‘Riverdale’ offers more than meets the eye


Rachel Bayler, Reporter

The CW’s TV phenomenon “Riverdale” has taken the world by storm, and I am one of the millions of people who have been caught up in the frenzy. According to an article by Rick Porter for tvbythenumbers.com, “Riverdale” received 1.37 million viewers for the airing of its first episode, “Chapter One: The River’s Edge.” After reading some of the old Archie comics at a young age and thoroughly enjoying them, I was a little wary at first about how this show would come off. I knew it was going to differ from the original Archie comics because of the dark undertones, but I wasn’t prepared for how much I would enjoy it.

The dark, mysterious aspect of the show coupled with my love for the Archie comics really helped draw me in. The premise of the show revolves around the murder of Jason Blossom and the town’s need for answers. As the plot unfolds, we discover that there is so much more to the town of Riverdale than we originally thought.

The show tackles many common social issues. Many of the characters are shown grappling with depression, grief and mental health issues while others simply struggle to feel accepted, like Kevin Keller, the gay son of the local Sheriff. One of the characters, Jughead Jones, tries to grapple with his gang-leader father being implicated in the murder and the constant persecution he experiences because of his familial circumstances. The show really provides us with characters that teenagers can connect with.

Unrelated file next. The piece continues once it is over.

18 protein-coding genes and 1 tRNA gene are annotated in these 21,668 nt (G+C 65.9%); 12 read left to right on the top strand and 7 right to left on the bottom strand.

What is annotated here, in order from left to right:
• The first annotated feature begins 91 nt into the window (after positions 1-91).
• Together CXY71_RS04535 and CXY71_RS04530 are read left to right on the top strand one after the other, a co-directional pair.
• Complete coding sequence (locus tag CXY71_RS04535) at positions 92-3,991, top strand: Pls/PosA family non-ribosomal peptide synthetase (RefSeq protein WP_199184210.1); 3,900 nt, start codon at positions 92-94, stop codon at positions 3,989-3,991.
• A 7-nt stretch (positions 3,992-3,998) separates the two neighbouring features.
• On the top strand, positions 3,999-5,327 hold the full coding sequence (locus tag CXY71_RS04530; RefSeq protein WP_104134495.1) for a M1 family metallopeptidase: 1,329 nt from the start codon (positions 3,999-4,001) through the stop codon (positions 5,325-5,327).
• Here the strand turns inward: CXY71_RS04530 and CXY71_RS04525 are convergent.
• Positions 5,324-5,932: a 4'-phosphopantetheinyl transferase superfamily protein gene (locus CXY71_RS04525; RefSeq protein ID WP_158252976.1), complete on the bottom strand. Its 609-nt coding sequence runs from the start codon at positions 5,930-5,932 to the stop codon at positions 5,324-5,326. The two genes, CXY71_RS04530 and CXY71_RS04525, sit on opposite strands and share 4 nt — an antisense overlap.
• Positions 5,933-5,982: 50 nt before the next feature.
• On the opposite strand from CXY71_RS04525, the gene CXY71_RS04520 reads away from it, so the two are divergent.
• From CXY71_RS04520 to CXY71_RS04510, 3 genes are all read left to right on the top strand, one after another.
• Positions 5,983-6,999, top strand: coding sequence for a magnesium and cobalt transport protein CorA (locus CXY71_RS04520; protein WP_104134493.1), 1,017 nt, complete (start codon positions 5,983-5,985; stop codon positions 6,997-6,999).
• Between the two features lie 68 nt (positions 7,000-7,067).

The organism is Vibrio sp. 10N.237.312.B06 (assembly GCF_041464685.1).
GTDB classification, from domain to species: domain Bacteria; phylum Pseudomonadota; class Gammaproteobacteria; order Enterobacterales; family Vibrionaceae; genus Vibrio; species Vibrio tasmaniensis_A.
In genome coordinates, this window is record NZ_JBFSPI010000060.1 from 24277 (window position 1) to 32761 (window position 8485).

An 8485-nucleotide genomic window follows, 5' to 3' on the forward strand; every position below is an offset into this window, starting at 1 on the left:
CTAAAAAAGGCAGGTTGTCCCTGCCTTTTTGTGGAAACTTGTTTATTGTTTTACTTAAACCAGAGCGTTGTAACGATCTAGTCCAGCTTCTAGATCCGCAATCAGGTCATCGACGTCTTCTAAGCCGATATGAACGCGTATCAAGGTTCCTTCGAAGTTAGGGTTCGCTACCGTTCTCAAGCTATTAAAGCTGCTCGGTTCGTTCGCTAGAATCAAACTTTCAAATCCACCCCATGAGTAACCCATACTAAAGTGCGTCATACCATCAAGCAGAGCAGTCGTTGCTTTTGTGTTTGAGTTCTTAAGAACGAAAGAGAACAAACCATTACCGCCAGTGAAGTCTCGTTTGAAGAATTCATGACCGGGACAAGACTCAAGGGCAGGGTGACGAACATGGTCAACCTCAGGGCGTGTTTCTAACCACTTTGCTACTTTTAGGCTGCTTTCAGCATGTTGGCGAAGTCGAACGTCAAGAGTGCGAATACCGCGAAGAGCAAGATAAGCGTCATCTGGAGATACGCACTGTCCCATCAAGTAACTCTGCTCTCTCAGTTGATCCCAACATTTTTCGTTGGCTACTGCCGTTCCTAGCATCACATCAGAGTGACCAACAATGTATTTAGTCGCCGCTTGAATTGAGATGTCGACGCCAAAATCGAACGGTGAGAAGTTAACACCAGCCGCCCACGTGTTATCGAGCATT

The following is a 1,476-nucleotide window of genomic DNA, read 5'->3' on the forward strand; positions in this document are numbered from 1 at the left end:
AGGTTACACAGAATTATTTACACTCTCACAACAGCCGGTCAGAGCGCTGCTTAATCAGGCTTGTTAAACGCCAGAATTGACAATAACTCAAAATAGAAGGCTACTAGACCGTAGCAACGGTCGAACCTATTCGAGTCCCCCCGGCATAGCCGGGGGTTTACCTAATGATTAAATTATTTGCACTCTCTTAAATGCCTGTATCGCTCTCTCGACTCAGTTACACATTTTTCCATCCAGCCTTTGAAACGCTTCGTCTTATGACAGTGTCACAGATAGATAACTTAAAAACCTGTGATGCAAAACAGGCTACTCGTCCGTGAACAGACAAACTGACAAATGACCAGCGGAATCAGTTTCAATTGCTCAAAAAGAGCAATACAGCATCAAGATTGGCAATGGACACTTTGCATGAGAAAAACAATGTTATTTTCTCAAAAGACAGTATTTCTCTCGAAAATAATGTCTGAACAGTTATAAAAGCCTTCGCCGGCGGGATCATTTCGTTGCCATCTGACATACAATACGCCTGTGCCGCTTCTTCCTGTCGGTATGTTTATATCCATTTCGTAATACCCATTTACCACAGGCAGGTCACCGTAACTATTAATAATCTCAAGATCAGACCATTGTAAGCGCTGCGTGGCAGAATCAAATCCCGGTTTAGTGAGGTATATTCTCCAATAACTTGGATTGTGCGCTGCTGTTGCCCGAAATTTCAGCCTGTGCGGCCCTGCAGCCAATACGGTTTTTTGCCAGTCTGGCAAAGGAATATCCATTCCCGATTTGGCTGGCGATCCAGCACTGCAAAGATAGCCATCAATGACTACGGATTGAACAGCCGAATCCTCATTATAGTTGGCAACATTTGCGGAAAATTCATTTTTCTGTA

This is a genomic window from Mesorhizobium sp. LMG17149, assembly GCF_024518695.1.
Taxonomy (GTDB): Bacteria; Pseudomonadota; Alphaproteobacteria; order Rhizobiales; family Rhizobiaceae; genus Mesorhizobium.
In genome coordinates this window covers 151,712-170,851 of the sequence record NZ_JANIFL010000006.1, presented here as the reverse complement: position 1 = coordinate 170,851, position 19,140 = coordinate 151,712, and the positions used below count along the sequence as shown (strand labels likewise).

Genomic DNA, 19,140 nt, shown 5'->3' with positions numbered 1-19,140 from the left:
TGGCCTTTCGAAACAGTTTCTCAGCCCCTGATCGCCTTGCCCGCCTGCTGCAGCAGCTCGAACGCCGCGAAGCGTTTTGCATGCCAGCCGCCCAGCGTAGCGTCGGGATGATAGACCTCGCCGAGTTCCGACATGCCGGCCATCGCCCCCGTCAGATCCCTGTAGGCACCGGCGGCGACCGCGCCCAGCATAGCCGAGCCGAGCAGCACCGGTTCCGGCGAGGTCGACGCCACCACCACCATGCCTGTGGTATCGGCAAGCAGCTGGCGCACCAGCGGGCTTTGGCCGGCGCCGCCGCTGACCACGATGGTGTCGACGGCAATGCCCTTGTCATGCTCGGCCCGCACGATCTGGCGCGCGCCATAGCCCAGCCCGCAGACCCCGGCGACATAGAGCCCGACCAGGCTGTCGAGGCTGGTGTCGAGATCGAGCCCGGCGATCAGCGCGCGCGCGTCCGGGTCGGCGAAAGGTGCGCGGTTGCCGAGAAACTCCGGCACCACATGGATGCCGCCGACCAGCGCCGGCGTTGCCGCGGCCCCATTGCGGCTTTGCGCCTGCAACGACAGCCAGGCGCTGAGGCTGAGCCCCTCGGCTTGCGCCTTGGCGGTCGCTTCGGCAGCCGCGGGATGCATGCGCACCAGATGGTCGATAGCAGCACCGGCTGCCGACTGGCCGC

I’ve also found that the characters are really impactful. From golden boy Archie Andrews, who struggles to balance expectations and aspirations, to Cheryl Blossom, daughter of one of the richest families in town, forced to deal with the sudden death of her beloved twin brother. As the story unfolds, we start to learn more about what drives the characters to do what they do. It gives the characters a refreshing depth and really kept me invested.

When first watching the show, I noticed many different stereotypes exhibited that are completely crushed by the final episode. Betty Cooper, the girl next door, turns into someone so deeply involved in the underworld of Riverdale and her family’s secrets. Kevin goes from being the stereotypical gay best friend to discovering that he may have a bigger part to play in solving Jason’s murder. Veronica Lodge, a rich girl recently moved from the big city, realizes that her parents may not be the role models she’s always revered them as. It’s a reminder that people are always more than they appear.

I own three Archie series comic books, one from 1966 and the other from 1971, and another more recent one from 2012. The show and comic books differ in tone, content, and how the characters are portrayed. The bright colors and light hearted jokes used in the comic books give off a happy, carefree vibe that made Archie comics so popular in the first place. But, even though “Riverdale” completely skews that portrayal and takes a more ominous path for their plot line, it still keeps up with what you’d expect from Archie comics. Archie still has a love triangle between Betty and Veronica, Jughead is still cracking jokes, and you still get that special, warm hearted feeling in the midst of everything.

Watching Riverdale not only provides you with a new show to binge watch, it gives you an outlet to connect with characters that are going through situations that you may be experiencing as well.